ALTAFF - "Citizens for Libraries"
Empire Friends of New York State Roundtable (Friends Groups)
Funding History For Libraries
Geek The Library
I Love Libraries
Library Advocates Handbook
Library Trustees Association of New York State
Marketing The Library (Training Module)
New York Library Association Advocacy
New Poll Shows Continued Public Support For Increase in State Aid for Libraries
New York State Library Library Development
New Yorkers For Better Libraries
PLA Advocacy Section
Save NYC Libraries
Telling The Library Story Toolkit
10 Faq's About New York Libraries
Turning The Page Online 2.0 Advocacy (Training Module)
New York Librarians Meetup
Urban Librarians Unite
I also put in some more surveys, checked the displays, and updated the Twitter account.
I had some time to read Kirkus Reviews and the New York Times Book Review. We are not ordering anything right now. I did put several more books on hold; The Quantum Thief by Rajaniemi Hannu which is a science fiction novel, Powering The Dream The History of Green Technology by Alexis Madrigal, and The Forgotten Founding Father Noah Webster's Obsession and the Creation of an American Culture by Joshua Kendall. Noah Webster created The American Dictionary in 1828.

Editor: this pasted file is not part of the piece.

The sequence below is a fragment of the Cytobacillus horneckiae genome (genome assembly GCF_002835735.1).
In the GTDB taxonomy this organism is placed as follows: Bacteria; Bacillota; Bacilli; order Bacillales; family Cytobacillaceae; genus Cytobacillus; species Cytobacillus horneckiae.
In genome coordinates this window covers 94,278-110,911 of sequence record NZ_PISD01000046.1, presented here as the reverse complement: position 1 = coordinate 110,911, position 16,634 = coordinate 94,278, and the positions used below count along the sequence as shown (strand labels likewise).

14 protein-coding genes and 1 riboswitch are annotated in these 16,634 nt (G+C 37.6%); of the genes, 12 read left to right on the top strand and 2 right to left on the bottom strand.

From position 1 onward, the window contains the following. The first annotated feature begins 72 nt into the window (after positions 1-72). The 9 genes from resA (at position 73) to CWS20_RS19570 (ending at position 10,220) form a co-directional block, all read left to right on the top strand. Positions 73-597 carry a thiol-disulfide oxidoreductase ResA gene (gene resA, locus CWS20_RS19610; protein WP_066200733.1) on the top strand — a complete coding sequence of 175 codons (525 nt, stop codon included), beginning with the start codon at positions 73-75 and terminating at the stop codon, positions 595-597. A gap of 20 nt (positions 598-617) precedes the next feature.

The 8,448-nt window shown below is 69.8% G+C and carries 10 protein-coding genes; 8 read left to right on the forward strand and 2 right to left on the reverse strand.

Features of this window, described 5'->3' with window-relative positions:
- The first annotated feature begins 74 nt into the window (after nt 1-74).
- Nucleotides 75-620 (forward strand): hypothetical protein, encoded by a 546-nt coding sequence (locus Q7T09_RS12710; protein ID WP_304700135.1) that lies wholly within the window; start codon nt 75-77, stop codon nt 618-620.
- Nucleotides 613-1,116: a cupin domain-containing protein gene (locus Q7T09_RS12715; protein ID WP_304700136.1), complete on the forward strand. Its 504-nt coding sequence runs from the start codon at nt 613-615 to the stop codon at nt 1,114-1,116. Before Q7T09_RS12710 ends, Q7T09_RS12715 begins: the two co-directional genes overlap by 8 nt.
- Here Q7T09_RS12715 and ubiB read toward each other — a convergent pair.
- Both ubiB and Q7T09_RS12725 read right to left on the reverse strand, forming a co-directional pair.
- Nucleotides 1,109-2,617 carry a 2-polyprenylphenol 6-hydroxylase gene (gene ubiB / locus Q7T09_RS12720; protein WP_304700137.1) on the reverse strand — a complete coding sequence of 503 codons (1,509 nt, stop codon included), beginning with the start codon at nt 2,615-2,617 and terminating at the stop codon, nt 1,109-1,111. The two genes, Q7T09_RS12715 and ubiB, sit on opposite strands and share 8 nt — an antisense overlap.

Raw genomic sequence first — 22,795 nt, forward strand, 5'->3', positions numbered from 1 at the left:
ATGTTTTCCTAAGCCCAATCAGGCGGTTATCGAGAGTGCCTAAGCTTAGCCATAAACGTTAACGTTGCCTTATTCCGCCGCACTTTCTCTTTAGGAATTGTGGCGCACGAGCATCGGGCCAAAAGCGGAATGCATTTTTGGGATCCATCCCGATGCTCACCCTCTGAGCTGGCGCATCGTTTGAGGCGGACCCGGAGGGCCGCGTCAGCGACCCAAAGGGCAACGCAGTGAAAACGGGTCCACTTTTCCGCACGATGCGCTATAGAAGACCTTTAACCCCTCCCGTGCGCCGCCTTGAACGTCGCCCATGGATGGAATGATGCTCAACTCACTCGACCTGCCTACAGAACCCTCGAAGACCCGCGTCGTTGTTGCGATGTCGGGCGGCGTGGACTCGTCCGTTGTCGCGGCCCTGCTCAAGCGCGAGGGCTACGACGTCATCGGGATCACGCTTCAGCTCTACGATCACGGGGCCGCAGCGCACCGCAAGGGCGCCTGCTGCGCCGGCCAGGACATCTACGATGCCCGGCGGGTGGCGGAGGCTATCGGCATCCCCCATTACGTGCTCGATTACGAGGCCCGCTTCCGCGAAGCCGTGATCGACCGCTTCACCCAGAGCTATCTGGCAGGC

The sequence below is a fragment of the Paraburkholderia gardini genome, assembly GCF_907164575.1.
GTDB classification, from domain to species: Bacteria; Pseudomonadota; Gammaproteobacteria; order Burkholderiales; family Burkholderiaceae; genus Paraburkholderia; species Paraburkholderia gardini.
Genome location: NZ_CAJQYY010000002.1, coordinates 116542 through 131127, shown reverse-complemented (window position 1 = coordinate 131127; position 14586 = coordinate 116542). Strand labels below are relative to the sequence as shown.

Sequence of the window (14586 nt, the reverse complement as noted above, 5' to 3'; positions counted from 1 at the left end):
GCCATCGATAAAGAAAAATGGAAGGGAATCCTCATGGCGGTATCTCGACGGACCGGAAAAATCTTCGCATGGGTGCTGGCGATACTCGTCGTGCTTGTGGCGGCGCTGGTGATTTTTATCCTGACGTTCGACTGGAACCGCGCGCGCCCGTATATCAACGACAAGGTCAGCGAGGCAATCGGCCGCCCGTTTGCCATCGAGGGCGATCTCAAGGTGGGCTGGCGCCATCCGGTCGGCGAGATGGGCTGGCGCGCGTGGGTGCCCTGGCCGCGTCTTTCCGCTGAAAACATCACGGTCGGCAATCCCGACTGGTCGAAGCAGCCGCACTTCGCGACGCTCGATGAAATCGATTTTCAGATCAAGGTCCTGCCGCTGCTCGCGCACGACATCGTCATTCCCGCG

I am also considering getting a Vook which is an ebooks with video. The title is Unleashing The Super Idea Virus by Seth Godin. The price is $6.99 which is very affordable.
On the way home, I read some more of The Information by James Gleick. James Gleick is writing about genes as information. One of the people he writes about is Richard Dawkins who wrote the famous book, The Selfish Gene. Richard Dawkins is also responsible for the concept of the meme. I find the idea of a meme somewhat questionable. A meme is an idea that spreads socially. I also started reading The Phsyics of the Future by Michio Kaku. I like Michio Kaku's message because he tells about a positive future through scientific invention and technology. He likes to say his hero was Professor Zarkov from Flash Gordon.